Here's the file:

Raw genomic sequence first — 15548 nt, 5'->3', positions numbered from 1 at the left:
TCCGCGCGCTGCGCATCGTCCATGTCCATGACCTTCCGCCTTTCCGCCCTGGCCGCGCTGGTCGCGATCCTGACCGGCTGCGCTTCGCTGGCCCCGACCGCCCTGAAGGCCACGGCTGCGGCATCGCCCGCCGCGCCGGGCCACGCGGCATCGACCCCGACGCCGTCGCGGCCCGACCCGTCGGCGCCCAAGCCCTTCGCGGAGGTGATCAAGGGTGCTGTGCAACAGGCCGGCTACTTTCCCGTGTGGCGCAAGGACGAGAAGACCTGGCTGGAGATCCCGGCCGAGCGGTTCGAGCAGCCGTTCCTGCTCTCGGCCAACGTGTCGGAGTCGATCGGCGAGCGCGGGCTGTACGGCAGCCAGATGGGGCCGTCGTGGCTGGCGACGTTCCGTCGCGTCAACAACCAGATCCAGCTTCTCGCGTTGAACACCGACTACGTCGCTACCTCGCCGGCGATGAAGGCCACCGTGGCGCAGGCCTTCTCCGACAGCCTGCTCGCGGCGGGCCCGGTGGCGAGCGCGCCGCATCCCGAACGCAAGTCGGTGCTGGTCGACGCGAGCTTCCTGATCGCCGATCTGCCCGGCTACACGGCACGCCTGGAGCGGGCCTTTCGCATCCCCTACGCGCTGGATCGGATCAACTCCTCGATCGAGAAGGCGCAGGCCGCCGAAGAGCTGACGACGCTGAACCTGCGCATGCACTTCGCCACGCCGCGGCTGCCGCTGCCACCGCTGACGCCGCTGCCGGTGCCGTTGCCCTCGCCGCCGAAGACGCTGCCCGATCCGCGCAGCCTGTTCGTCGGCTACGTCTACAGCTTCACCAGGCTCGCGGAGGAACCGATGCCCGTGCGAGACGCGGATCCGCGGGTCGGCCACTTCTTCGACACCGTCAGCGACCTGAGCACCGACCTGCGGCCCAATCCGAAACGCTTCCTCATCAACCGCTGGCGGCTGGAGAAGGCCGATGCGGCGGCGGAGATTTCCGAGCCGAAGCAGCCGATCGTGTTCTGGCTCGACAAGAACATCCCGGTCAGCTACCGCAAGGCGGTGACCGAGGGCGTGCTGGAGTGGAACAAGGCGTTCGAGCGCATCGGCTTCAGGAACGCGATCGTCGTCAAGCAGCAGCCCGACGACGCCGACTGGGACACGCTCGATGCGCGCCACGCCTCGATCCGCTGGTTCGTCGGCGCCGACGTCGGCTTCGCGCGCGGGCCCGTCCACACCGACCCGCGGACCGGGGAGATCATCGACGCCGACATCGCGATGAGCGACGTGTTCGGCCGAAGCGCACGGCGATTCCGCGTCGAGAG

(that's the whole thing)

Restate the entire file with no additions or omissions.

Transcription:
Raw genomic sequence first — 15548 nt, 5'->3', positions numbered from 1 at the left:
TCCGCGCGCTGCGCATCGTCCATGTCCATGACCTTCCGCCTTTCCGCCCTGGCCGCGCTGGTCGCGATCCTGACCGGCTGCGCTTCGCTGGCCCCGACCGCCCTGAAGGCCACGGCTGCGGCATCGCCCGCCGCGCCGGGCCACGCGGCATCGACCCCGACGCCGTCGCGGCCCGACCCGTCGGCGCCCAAGCCCTTCGCGGAGGTGATCAAGGGTGCTGTGCAACAGGCCGGCTACTTTCCCGTGTGGCGCAAGGACGAGAAGACCTGGCTGGAGATCCCGGCCGAGCGGTTCGAGCAGCCGTTCCTGCTCTCGGCCAACGTGTCGGAGTCGATCGGCGAGCGCGGGCTGTACGGCAGCCAGATGGGGCCGTCGTGGCTGGCGACGTTCCGTCGCGTCAACAACCAGATCCAGCTTCTCGCGTTGAACACCGACTACGTCGCTACCTCGCCGGCGATGAAGGCCACCGTGGCGCAGGCCTTCTCCGACAGCCTGCTCGCGGCGGGCCCGGTGGCGAGCGCGCCGCATCCCGAACGCAAGTCGGTGCTGGTCGACGCGAGCTTCCTGATCGCCGATCTGCCCGGCTACACGGCACGCCTGGAGCGGGCCTTTCGCATCCCCTACGCGCTGGATCGGATCAACTCCTCGATCGAGAAGGCGCAGGCCGCCGAAGAGCTGACGACGCTGAACCTGCGCATGCACTTCGCCACGCCGCGGCTGCCGCTGCCACCGCTGACGCCGCTGCCGGTGCCGTTGCCCTCGCCGCCGAAGACGCTGCCCGATCCGCGCAGCCTGTTCGTCGGCTACGTCTACAGCTTCACCAGGCTCGCGGAGGAACCGATGCCCGTGCGAGACGCGGATCCGCGGGTCGGCCACTTCTTCGACACCGTCAGCGACCTGAGCACCGACCTGCGGCCCAATCCGAAACGCTTCCTCATCAACCGCTGGCGGCTGGAGAAGGCCGATGCGGCGGCGGAGATTTCCGAGCCGAAGCAGCCGATCGTGTTCTGGCTCGACAAGAACATCCCGGTCAGCTACCGCAAGGCGGTGACCGAGGGCGTGCTGGAGTGGAACAAGGCGTTCGAGCGCATCGGCTTCAGGAACGCGATCGTCGTCAAGCAGCAGCCCGACGACGCCGACTGGGACACGCTCGATGCGCGCCACGCCTCGATCCGCTGGTTCGTCGGCGCCGACGTCGGCTTCGCGCGCGGGCCCGTCCACACCGACCCGCGGACCGGGGAGATCATCGACGCCGACATCGCGATGAGCGACGTGTTCGGCCGAAGCGCACGGCGATTCCGCGTCGAGAG